Sunday, August 18, 2013

The Wall


I love Washington D.C., I'm not quite sure why. Perhaps because of the history behind the place. As someone who loves history, I suppose it was natural that I would love DC.


Mind you, there is much that goes on within the District that I find hateful and distressing, but that's politics and of that I will not speak. At least not today.

There is a place in DC that I love, yet hate at the same time. I hate the reason for the place but I love the fact that it commemorates the lives and sacrifices of so many young Americans. Americans who gave their lives in the cause of Freedom.

The Wall.


Technically speaking, it's the Vietnam Veterans Memorial. To my generation it is just "The Wall".

A couple of years back I had the opportunity to visit DC with my wife, our two daughters and our oldest granddaughter. We had the occasion to visit The Wall.


We walked slowly along, me looking with some intensity at the names inscribed there.

So many.

When we got to the end, I turned and looked back, the WSO said, "Dad, why didn't you take any pictures?"

I told her that it just didn't feel like a place to take photographs. It's hallowed ground to me. It just seemed wrong to take pictures. Not that I would begrudge others doing so. It's just not something I would do.

Behind The Wall, as you can see in the picture above, there are trees. While the ladies went off to do something, I spent quite a long time sitting amongst those trees. Watching the squirrels, listening to the birds. It was a lovely day. I decided to enjoy it on behalf of the 58,209 who could not. Those whose names are inscribed on The Wall.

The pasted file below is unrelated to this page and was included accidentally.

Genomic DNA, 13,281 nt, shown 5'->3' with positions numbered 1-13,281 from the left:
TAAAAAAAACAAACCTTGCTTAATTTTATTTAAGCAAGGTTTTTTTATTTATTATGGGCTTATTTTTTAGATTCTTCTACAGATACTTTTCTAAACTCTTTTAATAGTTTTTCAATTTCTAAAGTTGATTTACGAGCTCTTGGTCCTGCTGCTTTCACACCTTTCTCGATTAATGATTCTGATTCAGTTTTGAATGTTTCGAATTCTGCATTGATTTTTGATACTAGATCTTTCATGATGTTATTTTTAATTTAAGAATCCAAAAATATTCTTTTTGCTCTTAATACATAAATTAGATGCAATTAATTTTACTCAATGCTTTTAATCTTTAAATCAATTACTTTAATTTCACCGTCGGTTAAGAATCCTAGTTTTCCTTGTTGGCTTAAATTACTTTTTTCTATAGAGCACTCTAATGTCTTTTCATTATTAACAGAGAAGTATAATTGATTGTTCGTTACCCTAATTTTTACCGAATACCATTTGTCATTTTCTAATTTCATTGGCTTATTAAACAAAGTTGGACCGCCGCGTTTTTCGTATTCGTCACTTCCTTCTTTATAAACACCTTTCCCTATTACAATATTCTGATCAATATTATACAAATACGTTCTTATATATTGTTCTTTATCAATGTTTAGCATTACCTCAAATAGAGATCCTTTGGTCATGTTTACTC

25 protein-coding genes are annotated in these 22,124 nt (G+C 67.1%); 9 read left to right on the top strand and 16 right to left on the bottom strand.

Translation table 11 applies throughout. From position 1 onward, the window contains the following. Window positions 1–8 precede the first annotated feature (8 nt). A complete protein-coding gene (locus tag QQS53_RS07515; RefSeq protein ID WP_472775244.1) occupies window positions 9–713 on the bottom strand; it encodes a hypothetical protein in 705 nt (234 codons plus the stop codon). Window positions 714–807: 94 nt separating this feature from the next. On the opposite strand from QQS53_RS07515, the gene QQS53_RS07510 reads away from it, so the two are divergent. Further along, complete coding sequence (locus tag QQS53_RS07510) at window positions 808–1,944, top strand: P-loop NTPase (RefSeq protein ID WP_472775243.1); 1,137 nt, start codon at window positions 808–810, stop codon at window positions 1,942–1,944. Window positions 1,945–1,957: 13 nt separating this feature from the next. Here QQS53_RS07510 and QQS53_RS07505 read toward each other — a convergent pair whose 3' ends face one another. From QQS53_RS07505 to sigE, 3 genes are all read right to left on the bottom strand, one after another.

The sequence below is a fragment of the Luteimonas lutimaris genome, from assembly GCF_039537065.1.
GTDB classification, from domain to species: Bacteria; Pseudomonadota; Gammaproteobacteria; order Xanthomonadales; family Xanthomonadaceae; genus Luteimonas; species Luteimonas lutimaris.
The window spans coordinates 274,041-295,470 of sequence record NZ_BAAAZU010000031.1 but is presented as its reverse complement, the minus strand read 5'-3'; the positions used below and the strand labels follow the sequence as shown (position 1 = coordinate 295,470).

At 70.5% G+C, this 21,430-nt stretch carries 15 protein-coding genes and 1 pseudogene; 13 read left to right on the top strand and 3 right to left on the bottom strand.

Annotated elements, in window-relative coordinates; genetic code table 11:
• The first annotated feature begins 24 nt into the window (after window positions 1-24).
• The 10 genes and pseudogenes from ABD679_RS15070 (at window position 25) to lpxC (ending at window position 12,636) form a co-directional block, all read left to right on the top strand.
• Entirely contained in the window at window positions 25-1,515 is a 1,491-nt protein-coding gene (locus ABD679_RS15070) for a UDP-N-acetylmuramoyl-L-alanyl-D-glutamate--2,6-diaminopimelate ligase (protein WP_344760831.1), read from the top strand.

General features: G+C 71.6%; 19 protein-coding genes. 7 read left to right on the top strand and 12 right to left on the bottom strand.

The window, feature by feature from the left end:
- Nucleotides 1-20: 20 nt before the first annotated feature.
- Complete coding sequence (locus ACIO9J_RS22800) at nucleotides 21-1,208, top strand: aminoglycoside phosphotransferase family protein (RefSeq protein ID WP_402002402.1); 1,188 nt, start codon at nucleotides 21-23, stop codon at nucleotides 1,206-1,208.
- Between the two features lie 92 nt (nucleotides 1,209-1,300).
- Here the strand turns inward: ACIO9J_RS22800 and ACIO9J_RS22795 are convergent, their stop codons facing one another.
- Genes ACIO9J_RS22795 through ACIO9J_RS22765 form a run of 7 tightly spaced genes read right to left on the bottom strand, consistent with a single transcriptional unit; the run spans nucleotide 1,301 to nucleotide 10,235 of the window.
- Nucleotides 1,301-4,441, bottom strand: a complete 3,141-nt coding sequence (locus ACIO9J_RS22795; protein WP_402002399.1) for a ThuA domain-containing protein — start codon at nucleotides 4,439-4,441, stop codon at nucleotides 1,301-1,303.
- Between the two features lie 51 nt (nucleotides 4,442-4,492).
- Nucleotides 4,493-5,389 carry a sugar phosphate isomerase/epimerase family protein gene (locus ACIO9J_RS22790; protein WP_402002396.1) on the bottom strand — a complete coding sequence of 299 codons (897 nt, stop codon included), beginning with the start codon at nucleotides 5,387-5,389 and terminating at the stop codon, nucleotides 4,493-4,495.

It is the very least I could do to honor their sacrifice.

I will never forget them...


16 comments:

  1. I was just a child during that conflict, remembering only bits as a cousin went off to serve. Yet, standing there in front of those names, etched in stone, I'm reminded of sacrifices every generation has made. When such time as there is a generation unwilling to make them, we are surely doomed.

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    1. Let's hope that doesn't happen. There's a lot of good kids coming up.

      I pray future generations are worthy of those who went before.

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  2. Each year the local Viet Nam vets have a gathering on a horse and cattle (and one buffalo) ranch next to the casino I work at. I make sure that I go up to them when they're inside tha casino and thank them for their service.

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    1. In our Fourth of July parade, the Vietnam vets always get a standing ovation. They earned it.

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  3. To this day, I am filled with anger toward the buffoons who sent our people off to war and didn't have the courage to support them. Just an escalation of what started in Korea.

    The Korean vets really got shafted.

    My active duty son always responds to any, "Thank you for your service", with a verbal, "Thank you", and a mental, "Fuck you", unless the speaker is prior military.

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    1. I know what you mean. I truly do.

      Had a chance to talk with a Korean War vet. I told him that without the sacrifices he and his buddies made, my kids would not exist. He looked at me kind of odd, then I told him that my wife is Korean. Her family truly appreciated the sacrifices that generation made, the US literally saved them.